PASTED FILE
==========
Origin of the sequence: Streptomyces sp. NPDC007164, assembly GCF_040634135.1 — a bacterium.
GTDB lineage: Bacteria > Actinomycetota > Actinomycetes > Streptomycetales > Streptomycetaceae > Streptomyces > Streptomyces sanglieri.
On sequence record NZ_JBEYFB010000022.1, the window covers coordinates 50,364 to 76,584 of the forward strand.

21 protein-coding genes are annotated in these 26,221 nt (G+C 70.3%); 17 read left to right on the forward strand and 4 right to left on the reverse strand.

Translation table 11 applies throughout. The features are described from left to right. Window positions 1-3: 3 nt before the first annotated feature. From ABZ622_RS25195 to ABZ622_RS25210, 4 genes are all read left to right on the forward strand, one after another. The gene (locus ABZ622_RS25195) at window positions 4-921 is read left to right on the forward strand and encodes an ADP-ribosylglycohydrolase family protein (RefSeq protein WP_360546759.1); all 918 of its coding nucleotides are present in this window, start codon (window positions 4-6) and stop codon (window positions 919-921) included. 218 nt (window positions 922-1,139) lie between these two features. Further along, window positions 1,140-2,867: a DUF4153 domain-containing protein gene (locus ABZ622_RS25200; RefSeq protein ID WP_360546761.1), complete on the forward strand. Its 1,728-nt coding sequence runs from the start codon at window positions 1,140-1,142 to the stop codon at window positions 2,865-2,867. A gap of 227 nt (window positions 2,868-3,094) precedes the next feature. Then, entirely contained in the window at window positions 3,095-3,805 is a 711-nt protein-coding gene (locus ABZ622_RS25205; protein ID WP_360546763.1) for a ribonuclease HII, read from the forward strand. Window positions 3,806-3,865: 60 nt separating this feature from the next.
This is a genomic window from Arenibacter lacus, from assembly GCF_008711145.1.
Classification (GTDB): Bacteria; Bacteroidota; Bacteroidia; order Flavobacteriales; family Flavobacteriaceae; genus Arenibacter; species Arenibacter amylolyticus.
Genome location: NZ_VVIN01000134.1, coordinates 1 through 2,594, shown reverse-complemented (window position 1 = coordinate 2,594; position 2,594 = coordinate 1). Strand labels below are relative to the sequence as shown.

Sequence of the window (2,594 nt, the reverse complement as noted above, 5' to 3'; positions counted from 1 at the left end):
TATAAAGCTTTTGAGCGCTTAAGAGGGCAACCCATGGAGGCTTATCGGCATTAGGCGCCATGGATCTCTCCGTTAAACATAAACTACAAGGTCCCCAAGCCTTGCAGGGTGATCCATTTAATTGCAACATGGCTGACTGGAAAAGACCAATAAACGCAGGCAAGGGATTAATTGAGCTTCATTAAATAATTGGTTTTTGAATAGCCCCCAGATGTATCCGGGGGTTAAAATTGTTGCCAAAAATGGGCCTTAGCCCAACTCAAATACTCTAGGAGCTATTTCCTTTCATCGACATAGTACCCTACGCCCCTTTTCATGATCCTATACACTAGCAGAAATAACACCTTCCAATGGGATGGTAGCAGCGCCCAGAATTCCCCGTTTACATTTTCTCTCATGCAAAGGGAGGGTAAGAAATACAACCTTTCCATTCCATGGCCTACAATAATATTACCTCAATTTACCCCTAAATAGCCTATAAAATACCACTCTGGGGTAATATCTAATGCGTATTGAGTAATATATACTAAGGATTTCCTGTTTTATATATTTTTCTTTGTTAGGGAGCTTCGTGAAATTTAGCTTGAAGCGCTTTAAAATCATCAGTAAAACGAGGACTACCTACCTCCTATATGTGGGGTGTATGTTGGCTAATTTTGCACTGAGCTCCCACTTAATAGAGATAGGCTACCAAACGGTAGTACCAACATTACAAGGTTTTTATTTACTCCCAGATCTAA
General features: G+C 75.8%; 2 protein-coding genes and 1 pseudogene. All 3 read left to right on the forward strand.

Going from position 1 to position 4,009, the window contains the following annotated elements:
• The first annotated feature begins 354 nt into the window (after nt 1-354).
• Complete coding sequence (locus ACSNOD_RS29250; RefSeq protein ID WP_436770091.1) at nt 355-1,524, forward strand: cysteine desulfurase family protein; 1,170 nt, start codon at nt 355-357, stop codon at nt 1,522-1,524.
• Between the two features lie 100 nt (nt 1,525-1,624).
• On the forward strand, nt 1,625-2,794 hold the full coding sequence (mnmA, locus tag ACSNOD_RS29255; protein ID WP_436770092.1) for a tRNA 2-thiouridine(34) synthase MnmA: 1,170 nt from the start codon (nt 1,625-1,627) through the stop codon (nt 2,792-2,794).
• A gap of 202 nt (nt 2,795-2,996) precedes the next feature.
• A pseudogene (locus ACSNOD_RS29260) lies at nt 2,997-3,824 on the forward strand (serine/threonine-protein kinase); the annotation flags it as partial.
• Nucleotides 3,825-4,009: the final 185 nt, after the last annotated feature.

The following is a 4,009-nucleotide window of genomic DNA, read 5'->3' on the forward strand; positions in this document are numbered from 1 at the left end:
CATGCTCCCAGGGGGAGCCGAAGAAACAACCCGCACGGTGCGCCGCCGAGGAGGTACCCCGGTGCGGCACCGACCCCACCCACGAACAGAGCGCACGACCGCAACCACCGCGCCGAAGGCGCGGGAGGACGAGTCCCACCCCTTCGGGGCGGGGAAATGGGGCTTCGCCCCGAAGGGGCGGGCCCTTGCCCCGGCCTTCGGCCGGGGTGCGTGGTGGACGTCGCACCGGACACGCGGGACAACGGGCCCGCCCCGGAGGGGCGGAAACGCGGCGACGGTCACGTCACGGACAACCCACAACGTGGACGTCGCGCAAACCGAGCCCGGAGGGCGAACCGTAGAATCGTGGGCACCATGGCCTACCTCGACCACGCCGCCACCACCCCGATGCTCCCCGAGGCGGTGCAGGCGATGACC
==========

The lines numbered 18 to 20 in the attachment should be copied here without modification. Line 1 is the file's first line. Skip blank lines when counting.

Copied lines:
• A pseudogene (locus ACSNOD_RS29260) lies at nt 2,997-3,824 on the forward strand (serine/threonine-protein kinase); the annotation flags it as partial.
• Nucleotides 3,825-4,009: the final 185 nt, after the last annotated feature.

The following is a 4,009-nucleotide window of genomic DNA, read 5'->3' on the forward strand; positions in this document are numbered from 1 at the left end: